@joho: I guess I'm not really sure what this means then: "...but these women who hang out with them have to have a clue what's going to happen." And "Have you considered they were intelligently going after something?" I don't think you meant they were "intelligently going after" getting raped because clearly that doesn't make any sense. I assumed you meant either (a) they were "intelligently going after" some kind of payday by seducing the guy and then calling rape OR (b) they were "intelligently going after" something else (sex? fame? bragging rights? I'm not sure what) and because they put themselves in that position they deserved whatever they got. I find both interpretations pretty offensive. But I admit I was putting words in your mouth and maybe there's another way of looking at your statements that I'm just not seeing. Wouldn't be the first time.

foodie 10:25 PM  

@ Puzzle Girl and Joho, Sadly, I have had occasion to think about this matter, because I have a friend who was raped by her ex-boyfriend, in a situation where things seemed innocent enough, but in retrospect she felt she could have been more careful. It was all the more horrible because she had to not only cope with the aggression she suffered, but question her own judgment.

Since this happens more than we like to believe, I wanted to make two comments... There is research that shows that to get good recovery, social support alone is not sufficient. It is better for the rape victim to go through some sort of training to learn to read danger signs and acquire strategies to avoid it, and to differentiate between whom she can trust and whom she cannot, so that subsequent interactions with men do not feel unpredictable and scary.

The other point is a cultural observation. Last summer I went to the Middle East to visit my daughter who is in her twenties, and has grown up in the US. She had just moved there in order to start a health-related non profit organization. I think I drove her crazy because I kept telling her how to behave vis-a-vis men, so she would not be misunderstood in the context of that culture. But I truly believe it was very helpful, and made her stay much safer. It made me realize that in the US, because society is more progressive and girls and boys grow up together, we really do not convey this type of information as explicitly, or it's considered old fashioned or uncool.

So, I guess I'm saying that there is a place where we don't in any way absolve the rapist or blame the victim, but we do a better job of immunizing young women against becoming victims. I think in the process they will be more attuned to the motivations of others, more aware of who they are and what they stand for, and better judges of character.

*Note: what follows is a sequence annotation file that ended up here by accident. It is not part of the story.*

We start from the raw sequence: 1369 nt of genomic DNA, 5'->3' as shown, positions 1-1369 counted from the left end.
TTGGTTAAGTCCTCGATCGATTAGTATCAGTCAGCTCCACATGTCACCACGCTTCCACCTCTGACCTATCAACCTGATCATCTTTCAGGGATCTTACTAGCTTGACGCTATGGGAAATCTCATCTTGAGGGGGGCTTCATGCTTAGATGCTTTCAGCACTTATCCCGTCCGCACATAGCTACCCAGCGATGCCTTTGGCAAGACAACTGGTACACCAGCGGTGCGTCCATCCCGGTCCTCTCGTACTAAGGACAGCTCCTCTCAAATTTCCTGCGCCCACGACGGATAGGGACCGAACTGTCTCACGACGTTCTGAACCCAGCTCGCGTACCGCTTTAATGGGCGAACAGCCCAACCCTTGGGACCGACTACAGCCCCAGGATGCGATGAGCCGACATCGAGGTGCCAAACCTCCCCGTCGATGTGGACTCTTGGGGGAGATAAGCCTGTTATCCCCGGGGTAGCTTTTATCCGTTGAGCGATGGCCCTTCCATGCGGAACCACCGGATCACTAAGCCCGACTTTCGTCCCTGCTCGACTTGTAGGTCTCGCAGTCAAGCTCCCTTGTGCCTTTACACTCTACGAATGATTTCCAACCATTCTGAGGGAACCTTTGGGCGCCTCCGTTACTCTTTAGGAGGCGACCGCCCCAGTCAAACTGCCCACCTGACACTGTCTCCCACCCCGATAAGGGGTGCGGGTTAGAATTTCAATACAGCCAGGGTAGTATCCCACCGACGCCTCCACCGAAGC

@ Wade, if I get in trouble over this, I'm coming after you.

mac 11:07 PM  

Had a busy day, just did the puzzle and liked it MEDIUM. It's a wonder I did it at all.

I had my non-puzzle husband laughing describing the wink puzzle! I think he has a new respect for our pastime.

Goodnight

Anonymous 11:35 PM  

What's with all the circles....... there have been soooo many lately. Used to be it very rare?

Pat

dk 12:15 AM  

@foodie, @puzzlegirl and @joho, I will try to offer some insight into the criminal mind. Rapists are criminals no matter what. No one is ever in the wrong place at the wrong time in the wrong clothes, etc. The situation is simply one wants something and makes up reasons why they deserve it. The label is sociopathic. I have heard every story and every rationale ranging from why the 2 year old to the 80 year old "wanted it."

I may come up to your hotel room in hot pants and a halter top, get high with you and I may be a tease but when I say no it means no, and any other interpretation is just a story made up to justify what comes next.

Sorry for the soap box and perhaps this is not the time or place but I have had 1 to many a young woman take her life over a shirt that may have been a little tight that resulted in a rape they neither asked for, deserved, or could live with.

fergus 12:37 AM  

Whatever the circumstances, Foodie's comments reminded me of how you have to use your most highly evolved and sophisticated, along with with your most primitive instincts, in whatever situation of danger you face. I was mugged at 19 in NY City due to suppression of the latter, and while surrendering a $20 bill and a Timex watch, that exchange bought a lifetime of continued balance between daring and wariness that I'm happy to uphold.

andrea carla michaels 2:18 AM  

yikes!
I was just going to chime in that I had FINE EATS instead of ARTS.
Must... get... here... earlier...

(On another note, I can't look at Kobe without wanting to throw up.)

Tempted to blog about Rex/Puzzle Girl's puzzle...
(wink)

joho 7:12 AM  

Thanks to everybody for your most interesting and informative input. Much to think about.

Waxy in Montreal 10:01 PM  

5 weeks on:

Really fun midweek puzzle. Had exactly an hour to kill over lunch in a diner in a small town in Eastern Ontario today and it took exactly that hour to i) eat my lunch and 11) successfully complete the puzzle. Enjoyable.

Funny how time changes cultural references. When I was growing up 50 years ago, the Firpo-Tunney fight was as familiar to virtually anyone with just a nodding knowledge of boxing as, say the "Thrilla in Manilla" or the "Rumble in the Jungle" would be today. Dempsey was the Ali of his day.